As regards the work there is nothing very particular. In France there is considerable conversion, and some new labourers raised up; and, in general, occasion for thankfulness, though we might look for a great deal more spiritual power: still, generally, there is progress, extension of the work, and conversion : in the Free Church excessive looseness of doctrine, both here and in Switzerland. There, though I went by reason of sorrow, in one place I never had such good meetings, and hope to return. In Germany the work prospers. In Holland it is stationary. In England and in Ireland, in general, considerable progress; but, I think, some want of knitting together, partly from its extended character. In London they are both increasing and there is very much to be thankful for. Nor do I, indeed, think of any particular sorrow save at one place in Ireland and one in England, which last, however, save for the souls concerned, I think, is rather the contrary. As to numbers, the increase is rapid enough, and I certainly think growth in seriousness and reference to the Lord increased. More strength of union is the chief lack, I think… In all cases our path is simple, always abounding in the work of the Lord, knowing our labour is not in Vain in the Lord; in due time we shall reap if we faint not—much internal life and intercourse with the Lord, and then devotedness, but the first gives all its power to the latter.

The word is ever richer to me: I have been lately occupied with the difference of Ephesians 3 and 1. The latter puts the Christian in his position before God, the former fills us with Christ up to all the fulness of God, setting us in the fulness of that divine centre, in the apprehension there of the whole of that in which God glorifies Himself; in the intimacy withal of Christ’s love. I have not yet thoroughly examined chapter 4:in its own place at following this. I see it is the fruit of the power x and presence of the Holy Ghost in us. The prominency of infidelity and positivism has made me feel more than ever how the knowledge of God in Christ is a divine work and? gift; how we owe all to sovereign grace. But as I get on I feel it is a more natural thing to belong to God: to he out of it an unnatural state. This has made me happy, and given a peaceful character to my spiritual feelings. Sovereign grace has put us, in the second Adam, in this relationship; but to be in relationship in peace is the only normal state. And that is peace; but then it makes one so much the more feel that the world is a wholly outside thing, a sorrowful scene of minds, souls actively in confusion. Yet even we have to be athirst for God; if we have seen Him in the sanctuary, not only we long for our Father’s house, but love the ways there, though they pass through the vale of tears—but athirst for God; and in this we are satisfied as with marrow and fatness, and praise while we live, because we have His favour which is better than life. The Lord keep us both patiently and fervently near Himself, drawing from that source of blessing and truth.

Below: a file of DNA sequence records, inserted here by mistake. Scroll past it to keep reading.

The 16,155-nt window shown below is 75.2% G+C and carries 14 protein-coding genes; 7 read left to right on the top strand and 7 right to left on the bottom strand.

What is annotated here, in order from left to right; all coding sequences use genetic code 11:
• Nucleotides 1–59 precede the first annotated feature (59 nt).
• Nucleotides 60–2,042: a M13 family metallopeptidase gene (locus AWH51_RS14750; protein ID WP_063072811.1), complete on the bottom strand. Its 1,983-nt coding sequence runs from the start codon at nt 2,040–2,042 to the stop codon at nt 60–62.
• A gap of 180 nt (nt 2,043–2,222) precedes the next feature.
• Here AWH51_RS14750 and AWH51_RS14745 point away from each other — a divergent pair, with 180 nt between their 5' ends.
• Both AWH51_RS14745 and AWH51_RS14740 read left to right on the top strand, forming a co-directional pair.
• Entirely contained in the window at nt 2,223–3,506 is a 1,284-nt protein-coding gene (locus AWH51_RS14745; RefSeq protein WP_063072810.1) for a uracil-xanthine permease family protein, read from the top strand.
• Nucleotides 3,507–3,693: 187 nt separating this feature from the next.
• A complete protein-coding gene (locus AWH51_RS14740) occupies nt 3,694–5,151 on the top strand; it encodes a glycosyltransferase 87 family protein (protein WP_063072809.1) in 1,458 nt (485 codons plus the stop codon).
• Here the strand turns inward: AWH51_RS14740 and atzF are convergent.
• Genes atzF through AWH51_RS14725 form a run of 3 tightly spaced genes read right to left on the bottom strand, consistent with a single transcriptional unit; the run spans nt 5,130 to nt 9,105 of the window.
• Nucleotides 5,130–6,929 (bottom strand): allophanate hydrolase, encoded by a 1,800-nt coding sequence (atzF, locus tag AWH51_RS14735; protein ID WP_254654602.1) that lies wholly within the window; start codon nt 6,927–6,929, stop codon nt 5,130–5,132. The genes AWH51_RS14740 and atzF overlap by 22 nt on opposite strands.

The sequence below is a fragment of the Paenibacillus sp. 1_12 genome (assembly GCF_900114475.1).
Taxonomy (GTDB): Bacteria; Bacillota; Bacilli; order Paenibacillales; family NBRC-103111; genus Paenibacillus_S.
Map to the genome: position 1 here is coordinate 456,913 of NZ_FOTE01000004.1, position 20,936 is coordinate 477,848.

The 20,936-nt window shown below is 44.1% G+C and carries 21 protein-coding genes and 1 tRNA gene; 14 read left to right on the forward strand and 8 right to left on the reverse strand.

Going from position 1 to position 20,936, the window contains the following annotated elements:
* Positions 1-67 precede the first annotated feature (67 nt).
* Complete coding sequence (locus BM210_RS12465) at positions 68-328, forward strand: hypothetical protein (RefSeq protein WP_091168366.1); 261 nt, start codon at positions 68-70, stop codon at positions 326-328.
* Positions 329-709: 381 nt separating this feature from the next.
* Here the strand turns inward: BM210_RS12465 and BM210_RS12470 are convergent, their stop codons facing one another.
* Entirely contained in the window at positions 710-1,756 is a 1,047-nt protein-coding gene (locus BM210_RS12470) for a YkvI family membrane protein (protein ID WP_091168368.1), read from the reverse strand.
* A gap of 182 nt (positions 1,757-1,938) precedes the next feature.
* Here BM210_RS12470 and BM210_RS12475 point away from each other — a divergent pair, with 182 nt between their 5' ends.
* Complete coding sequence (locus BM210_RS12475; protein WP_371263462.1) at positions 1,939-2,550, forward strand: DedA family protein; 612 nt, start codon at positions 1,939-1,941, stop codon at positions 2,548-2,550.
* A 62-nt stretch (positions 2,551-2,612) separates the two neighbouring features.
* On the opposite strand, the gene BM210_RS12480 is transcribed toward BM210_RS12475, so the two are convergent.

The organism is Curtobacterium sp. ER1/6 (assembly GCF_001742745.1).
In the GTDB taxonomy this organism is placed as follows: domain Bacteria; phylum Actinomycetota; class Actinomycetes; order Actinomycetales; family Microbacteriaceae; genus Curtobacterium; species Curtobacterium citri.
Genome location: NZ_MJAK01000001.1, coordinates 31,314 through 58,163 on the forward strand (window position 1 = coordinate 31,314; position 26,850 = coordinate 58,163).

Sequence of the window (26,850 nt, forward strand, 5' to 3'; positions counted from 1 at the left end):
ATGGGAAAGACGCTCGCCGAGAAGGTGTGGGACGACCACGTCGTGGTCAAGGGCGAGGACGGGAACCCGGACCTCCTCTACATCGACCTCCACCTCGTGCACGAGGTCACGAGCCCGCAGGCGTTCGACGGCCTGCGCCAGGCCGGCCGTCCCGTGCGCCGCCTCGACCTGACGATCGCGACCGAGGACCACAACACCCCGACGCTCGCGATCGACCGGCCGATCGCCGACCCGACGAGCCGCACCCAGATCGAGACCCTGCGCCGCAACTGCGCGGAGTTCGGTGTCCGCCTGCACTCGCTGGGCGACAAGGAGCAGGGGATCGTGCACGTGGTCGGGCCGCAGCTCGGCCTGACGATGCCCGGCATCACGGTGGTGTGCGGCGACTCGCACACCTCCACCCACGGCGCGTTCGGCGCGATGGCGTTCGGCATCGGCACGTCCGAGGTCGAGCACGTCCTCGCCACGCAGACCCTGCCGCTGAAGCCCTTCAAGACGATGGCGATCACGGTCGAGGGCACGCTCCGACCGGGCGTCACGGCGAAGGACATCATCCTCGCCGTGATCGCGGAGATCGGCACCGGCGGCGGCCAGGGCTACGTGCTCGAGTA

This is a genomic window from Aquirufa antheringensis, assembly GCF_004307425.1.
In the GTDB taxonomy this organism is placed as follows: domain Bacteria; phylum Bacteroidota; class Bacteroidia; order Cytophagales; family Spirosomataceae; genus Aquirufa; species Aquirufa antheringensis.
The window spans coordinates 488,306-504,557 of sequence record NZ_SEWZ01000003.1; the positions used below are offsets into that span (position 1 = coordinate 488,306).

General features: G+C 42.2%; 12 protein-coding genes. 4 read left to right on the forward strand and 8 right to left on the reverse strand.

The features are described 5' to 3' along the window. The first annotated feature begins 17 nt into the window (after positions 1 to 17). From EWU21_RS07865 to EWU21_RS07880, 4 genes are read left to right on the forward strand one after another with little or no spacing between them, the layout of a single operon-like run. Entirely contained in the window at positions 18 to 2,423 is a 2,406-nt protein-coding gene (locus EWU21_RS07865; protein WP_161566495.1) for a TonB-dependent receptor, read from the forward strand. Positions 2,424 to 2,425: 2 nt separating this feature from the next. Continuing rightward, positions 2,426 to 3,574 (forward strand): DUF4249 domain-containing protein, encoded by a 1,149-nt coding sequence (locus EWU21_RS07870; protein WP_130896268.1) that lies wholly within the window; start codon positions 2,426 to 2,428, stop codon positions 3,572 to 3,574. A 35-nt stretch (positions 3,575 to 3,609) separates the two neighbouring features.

My heart still looks to a visit again to America. I am somewhat old to undertake the United States, but I do trust dear ——is raised up for blessing. I have been, however, happy in it, and that I surely have been almost surprised at the way I have got attached to Canada—not, indeed, from what I met with there, for 1 met with every possible kindness, but when reflecting because of my age; but the Lord orders things after all, not man, nor even his time of life. I feel my spirit as thoroughly in the country as if I had been always of it, and more happily. However, our work is where the Lord sends us. Faith, I believe, brought me there, and so I was happy. The need is great here; still, I hope, if the Lord allow me, to see you all again. I know not where you may be. The Lord’s grace and peace be with you, dear brother.

Yours affectionately in Him.

Pau, March, 1864.

* * * * *

Dearest ——,—We have had our conference, and though some points exercised me, yet, I think, with more blessing in result than in others where there was none such; the brethren serious, disposed to own declension of life where there had been such and to accept the humiliation, sound in faith, and some important points as to setting free from sin, and the sinner’s state, very distinctly wrought out into their faith. This was very useful.

France is in a peculiar state. The struggle of infidelity and orthodoxy in the national body is come to a head. In a general conference in Paris the infidels had but some half-dozen votes. But they threatened new elections for the presbytery. They had a counter-work at Nismes, but the infidel clergy—a large majority—found if the laity voted, elders, &c., they would be in a minority, and allowed them no vote, only a consultative voice; but the laity, after discussing, rose in a body and left, a protest perhaps more significant than at Paris. They talk openly of how to form a new church, but the effrontery of the infidels has acted upon many sluggish and indifferent souls, producing the feeling—if we are Christians, after all we must have something real. It is a time of importance. Were I not in America, I should think of being in winter somewhat in France… .